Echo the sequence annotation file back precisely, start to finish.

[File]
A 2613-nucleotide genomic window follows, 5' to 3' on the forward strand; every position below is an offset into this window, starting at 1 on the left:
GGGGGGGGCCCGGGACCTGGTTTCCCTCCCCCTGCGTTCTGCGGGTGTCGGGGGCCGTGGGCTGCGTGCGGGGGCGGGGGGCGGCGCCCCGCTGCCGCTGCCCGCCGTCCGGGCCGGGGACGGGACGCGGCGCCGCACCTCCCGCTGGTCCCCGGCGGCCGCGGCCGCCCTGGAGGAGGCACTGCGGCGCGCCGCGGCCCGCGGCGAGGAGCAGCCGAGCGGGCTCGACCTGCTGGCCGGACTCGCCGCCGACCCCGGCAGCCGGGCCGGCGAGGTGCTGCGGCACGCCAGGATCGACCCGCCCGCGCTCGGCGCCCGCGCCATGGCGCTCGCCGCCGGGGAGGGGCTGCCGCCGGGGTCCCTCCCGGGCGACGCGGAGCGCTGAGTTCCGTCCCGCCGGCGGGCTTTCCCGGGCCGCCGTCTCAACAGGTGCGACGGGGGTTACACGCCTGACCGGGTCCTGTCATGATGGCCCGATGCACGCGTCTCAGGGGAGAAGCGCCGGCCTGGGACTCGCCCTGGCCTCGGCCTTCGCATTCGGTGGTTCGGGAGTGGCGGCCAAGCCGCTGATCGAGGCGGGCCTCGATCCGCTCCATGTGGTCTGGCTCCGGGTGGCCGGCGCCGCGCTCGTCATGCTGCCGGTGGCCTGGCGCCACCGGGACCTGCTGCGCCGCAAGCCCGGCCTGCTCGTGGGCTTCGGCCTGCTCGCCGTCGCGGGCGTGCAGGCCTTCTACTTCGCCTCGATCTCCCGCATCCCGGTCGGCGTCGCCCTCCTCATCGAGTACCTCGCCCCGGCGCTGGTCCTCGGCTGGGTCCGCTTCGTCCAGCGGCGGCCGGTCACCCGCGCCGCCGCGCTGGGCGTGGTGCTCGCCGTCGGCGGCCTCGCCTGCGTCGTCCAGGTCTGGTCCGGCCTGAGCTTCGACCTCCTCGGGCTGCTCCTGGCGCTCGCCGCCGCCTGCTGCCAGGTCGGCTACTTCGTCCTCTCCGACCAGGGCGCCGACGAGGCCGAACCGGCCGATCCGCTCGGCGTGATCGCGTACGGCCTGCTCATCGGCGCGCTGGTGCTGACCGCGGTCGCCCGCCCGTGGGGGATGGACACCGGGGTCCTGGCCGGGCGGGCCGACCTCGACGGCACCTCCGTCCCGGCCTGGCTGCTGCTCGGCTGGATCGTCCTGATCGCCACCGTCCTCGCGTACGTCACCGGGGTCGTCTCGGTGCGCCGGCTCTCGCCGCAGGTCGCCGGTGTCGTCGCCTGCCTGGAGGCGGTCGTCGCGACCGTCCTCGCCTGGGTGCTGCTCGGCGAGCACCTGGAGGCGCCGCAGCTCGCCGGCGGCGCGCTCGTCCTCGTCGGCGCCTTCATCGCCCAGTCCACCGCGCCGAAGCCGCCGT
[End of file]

A 2613-nucleotide genomic window follows, 5' to 3' on the forward strand; every position below is an offset into this window, starting at 1 on the left:
GGGGGGGGCCCGGGACCTGGTTTCCCTCCCCCTGCGTTCTGCGGGTGTCGGGGGCCGTGGGCTGCGTGCGGGGGCGGGGGGCGGCGCCCCGCTGCCGCTGCCCGCCGTCCGGGCCGGGGACGGGACGCGGCGCCGCACCTCCCGCTGGTCCCCGGCGGCCGCGGCCGCCCTGGAGGAGGCACTGCGGCGCGCCGCGGCCCGCGGCGAGGAGCAGCCGAGCGGGCTCGACCTGCTGGCCGGACTCGCCGCCGACCCCGGCAGCCGGGCCGGCGAGGTGCTGCGGCACGCCAGGATCGACCCGCCCGCGCTCGGCGCCCGCGCCATGGCGCTCGCCGCCGGGGAGGGGCTGCCGCCGGGGTCCCTCCCGGGCGACGCGGAGCGCTGAGTTCCGTCCCGCCGGCGGGCTTTCCCGGGCCGCCGTCTCAACAGGTGCGACGGGGGTTACACGCCTGACCGGGTCCTGTCATGATGGCCCGATGCACGCGTCTCAGGGGAGAAGCGCCGGCCTGGGACTCGCCCTGGCCTCGGCCTTCGCATTCGGTGGTTCGGGAGTGGCGGCCAAGCCGCTGATCGAGGCGGGCCTCGATCCGCTCCATGTGGTCTGGCTCCGGGTGGCCGGCGCCGCGCTCGTCATGCTGCCGGTGGCCTGGCGCCACCGGGACCTGCTGCGCCGCAAGCCCGGCCTGCTCGTGGGCTTCGGCCTGCTCGCCGTCGCGGGCGTGCAGGCCTTCTACTTCGCCTCGATCTCCCGCATCCCGGTCGGCGTCGCCCTCCTCATCGAGTACCTCGCCCCGGCGCTGGTCCTCGGCTGGGTCCGCTTCGTCCAGCGGCGGCCGGTCACCCGCGCCGCCGCGCTGGGCGTGGTGCTCGCCGTCGGCGGCCTCGCCTGCGTCGTCCAGGTCTGGTCCGGCCTGAGCTTCGACCTCCTCGGGCTGCTCCTGGCGCTCGCCGCCGCCTGCTGCCAGGTCGGCTACTTCGTCCTCTCCGACCAGGGCGCCGACGAGGCCGAACCGGCCGATCCGCTCGGCGTGATCGCGTACGGCCTGCTCATCGGCGCGCTGGTGCTGACCGCGGTCGCCCGCCCGTGGGGGATGGACACCGGGGTCCTGGCCGGGCGGGCCGACCTCGACGGCACCTCCGTCCCGGCCTGGCTGCTGCTCGGCTGGATCGTCCTGATCGCCACCGTCCTCGCGTACGTCACCGGGGTCGTCTCGGTGCGCCGGCTCTCGCCGCAGGTCGCCGGTGTCGTCGCCTGCCTGGAGGCGGTCGTCGCGACCGTCCTCGCCTGGGTGCTGCTCGGCGAGCACCTGGAGGCGCCGCAGCTCGCCGGCGGCGCGCTCGTCCTCGTCGGCGCCTTCATCGCCCAGTCCACCGCGCCGAAGCCGCCGT